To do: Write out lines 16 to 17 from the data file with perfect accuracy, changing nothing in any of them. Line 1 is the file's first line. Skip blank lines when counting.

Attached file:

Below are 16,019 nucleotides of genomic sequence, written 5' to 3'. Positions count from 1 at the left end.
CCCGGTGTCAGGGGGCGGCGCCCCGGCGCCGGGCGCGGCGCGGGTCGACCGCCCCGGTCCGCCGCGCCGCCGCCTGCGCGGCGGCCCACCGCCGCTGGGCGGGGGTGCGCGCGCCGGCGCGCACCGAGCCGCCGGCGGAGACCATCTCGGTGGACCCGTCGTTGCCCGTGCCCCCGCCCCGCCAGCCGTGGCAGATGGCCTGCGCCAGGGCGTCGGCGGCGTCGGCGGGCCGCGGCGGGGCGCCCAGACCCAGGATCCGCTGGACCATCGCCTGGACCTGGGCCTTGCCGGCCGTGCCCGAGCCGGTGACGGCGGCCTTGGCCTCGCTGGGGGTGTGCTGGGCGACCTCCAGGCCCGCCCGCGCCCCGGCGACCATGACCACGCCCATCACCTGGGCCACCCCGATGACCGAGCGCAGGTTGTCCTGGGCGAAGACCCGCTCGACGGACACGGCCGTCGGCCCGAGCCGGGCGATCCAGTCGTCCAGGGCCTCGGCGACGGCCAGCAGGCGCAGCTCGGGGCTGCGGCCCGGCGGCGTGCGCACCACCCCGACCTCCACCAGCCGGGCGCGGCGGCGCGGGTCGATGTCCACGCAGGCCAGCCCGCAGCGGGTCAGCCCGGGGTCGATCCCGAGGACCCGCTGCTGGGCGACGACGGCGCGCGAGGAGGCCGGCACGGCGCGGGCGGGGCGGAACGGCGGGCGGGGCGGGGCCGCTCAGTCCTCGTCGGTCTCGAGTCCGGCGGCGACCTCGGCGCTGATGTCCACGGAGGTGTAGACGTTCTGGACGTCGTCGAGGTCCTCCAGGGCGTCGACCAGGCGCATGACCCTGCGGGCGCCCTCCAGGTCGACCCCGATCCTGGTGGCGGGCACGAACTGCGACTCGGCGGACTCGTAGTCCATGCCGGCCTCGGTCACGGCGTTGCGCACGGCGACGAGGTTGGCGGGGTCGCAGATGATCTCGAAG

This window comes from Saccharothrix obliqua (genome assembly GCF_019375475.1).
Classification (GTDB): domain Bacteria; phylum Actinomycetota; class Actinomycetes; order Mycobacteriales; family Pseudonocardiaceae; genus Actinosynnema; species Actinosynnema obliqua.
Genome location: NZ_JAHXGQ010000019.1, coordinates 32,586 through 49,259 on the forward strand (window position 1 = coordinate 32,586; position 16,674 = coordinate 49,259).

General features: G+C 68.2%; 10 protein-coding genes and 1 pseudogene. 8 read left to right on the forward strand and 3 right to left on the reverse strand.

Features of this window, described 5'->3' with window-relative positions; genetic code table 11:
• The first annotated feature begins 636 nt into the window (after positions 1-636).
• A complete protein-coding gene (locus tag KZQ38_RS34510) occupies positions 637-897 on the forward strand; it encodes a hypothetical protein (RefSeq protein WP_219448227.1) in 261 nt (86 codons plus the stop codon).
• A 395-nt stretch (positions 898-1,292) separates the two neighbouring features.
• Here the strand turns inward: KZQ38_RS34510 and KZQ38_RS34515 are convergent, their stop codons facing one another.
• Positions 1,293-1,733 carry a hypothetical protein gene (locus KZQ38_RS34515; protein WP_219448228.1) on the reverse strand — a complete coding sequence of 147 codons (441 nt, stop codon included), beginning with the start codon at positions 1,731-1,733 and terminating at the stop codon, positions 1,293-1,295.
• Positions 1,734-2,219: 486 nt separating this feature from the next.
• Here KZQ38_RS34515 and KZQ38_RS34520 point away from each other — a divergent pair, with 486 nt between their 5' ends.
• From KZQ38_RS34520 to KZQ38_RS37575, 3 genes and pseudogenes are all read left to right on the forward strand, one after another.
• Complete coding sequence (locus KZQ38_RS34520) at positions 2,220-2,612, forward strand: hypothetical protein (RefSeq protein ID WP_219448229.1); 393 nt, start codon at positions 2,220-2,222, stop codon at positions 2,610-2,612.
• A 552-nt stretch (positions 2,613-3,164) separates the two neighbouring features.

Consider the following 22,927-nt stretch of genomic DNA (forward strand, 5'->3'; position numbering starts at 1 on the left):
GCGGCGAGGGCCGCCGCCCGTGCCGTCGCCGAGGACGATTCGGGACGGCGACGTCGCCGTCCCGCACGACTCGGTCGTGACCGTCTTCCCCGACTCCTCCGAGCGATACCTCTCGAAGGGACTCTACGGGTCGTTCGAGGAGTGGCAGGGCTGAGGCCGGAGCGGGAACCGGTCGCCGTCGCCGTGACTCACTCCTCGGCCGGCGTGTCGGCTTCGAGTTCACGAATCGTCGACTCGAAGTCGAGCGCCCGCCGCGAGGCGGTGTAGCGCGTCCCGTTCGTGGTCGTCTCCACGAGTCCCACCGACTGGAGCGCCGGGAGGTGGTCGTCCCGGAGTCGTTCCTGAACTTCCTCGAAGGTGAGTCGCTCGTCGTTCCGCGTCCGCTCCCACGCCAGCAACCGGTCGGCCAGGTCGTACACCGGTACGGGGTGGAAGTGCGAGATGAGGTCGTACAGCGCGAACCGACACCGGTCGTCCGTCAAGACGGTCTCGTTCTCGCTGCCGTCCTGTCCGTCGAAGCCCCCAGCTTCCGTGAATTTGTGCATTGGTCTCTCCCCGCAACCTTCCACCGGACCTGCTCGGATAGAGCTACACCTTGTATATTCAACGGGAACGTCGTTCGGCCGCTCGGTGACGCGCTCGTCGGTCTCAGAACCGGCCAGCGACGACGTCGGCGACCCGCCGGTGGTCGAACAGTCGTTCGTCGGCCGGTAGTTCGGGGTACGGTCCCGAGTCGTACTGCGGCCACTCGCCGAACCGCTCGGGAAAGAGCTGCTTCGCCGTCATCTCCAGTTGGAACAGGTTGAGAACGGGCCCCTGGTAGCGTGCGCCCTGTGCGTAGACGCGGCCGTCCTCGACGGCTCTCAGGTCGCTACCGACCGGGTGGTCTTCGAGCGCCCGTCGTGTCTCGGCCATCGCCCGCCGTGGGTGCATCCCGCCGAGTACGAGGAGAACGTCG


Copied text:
• Complete coding sequence (locus KZQ38_RS34520) at positions 2,220-2,612, forward strand: hypothetical protein (RefSeq protein ID WP_219448229.1); 393 nt, start codon at positions 2,220-2,222, stop codon at positions 2,610-2,612.
• A 552-nt stretch (positions 2,613-3,164) separates the two neighbouring features.